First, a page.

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Brazil was always well provided with patent laws of complex technical and legal consequence. Fourth country in the world to enact a patent law (in 1809), it was a founding member of the Paris Convention in 1882 and remained a full-fledged party to such treaty since then. Patents received Constitutional acceptance in the first Imperial Charter of 1824, and further Republican Constitutions provided for patent protection (and eventually, trademarks) in their Bill of Rights.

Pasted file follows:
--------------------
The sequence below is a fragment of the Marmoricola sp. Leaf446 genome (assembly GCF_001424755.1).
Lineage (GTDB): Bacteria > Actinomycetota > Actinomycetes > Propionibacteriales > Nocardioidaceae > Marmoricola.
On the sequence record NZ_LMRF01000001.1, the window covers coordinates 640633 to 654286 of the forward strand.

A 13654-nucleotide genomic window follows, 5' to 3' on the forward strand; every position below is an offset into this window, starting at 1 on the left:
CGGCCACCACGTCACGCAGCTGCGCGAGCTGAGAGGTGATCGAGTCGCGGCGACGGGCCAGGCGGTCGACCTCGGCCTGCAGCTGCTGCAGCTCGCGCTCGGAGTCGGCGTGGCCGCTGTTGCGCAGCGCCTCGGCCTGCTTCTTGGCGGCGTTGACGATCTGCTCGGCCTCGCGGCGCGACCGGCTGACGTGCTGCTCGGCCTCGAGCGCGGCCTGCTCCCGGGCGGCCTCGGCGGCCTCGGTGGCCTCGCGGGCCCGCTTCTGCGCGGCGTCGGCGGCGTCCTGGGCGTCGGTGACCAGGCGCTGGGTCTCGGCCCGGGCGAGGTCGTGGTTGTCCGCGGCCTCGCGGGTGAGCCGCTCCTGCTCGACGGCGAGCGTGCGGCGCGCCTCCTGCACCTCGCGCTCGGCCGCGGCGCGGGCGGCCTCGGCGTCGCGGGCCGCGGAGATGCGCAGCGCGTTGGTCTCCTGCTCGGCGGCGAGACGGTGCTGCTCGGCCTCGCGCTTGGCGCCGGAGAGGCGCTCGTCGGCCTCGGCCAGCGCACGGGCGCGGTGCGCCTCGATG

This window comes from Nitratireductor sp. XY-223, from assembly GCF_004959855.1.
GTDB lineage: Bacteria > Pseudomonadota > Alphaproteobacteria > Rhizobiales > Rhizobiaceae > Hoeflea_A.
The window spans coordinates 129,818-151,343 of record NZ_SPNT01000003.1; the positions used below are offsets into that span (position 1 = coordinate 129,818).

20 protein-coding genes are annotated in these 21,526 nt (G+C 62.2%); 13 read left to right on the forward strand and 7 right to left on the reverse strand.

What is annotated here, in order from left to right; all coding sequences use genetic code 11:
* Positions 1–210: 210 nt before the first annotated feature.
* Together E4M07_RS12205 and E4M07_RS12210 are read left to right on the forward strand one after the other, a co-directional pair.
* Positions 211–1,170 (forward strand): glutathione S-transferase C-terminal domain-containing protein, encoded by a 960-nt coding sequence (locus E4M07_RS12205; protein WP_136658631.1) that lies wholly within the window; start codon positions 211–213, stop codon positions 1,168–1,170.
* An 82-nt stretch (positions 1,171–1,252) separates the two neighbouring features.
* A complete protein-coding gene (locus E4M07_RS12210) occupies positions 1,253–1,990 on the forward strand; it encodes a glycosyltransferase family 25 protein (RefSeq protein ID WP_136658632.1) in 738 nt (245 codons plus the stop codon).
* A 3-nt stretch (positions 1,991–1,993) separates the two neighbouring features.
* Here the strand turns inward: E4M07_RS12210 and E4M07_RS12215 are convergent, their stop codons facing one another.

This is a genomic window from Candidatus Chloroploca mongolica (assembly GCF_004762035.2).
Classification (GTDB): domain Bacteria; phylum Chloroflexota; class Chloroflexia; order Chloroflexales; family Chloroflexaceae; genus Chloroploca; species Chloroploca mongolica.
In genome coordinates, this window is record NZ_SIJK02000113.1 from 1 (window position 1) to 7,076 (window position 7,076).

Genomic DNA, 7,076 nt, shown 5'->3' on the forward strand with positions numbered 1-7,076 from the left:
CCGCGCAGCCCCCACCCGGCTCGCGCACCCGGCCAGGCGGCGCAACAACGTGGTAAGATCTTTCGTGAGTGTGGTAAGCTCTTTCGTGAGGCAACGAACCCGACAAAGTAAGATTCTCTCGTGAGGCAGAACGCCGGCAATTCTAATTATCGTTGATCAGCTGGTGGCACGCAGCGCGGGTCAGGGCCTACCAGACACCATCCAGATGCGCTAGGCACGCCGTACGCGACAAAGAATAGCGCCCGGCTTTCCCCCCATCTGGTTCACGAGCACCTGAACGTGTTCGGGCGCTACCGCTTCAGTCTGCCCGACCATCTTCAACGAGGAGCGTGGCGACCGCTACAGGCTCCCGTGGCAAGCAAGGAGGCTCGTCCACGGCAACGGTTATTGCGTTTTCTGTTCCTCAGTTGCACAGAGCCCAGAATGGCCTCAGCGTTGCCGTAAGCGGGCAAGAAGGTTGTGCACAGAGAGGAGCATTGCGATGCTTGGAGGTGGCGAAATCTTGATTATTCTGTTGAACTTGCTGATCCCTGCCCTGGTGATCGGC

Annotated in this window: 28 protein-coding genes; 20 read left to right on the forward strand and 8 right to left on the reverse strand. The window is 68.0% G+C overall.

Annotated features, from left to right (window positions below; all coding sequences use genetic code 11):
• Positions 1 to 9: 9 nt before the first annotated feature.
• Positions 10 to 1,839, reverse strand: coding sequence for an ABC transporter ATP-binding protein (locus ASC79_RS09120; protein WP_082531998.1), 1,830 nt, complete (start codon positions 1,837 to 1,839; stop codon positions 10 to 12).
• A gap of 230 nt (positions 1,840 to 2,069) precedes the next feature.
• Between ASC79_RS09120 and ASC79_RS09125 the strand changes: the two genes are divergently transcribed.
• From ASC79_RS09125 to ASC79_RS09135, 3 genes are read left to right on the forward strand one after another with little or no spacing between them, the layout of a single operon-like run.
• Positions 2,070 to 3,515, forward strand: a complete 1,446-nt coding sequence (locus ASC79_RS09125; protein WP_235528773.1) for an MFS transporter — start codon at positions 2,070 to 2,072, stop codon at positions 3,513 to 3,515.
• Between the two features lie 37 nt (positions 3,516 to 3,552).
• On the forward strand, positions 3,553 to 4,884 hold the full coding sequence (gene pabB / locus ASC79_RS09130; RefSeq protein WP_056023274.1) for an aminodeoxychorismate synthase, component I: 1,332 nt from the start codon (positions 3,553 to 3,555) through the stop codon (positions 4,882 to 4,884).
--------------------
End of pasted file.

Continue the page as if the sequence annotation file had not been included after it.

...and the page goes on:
. See here a memo on the 1996 Industrial Property Law

See also:

. A note on the Term of Brazilian Patents under TRIPs (1997)

. Brazilian Patent Office English Page

. Text of the 1996 Industrial Property Law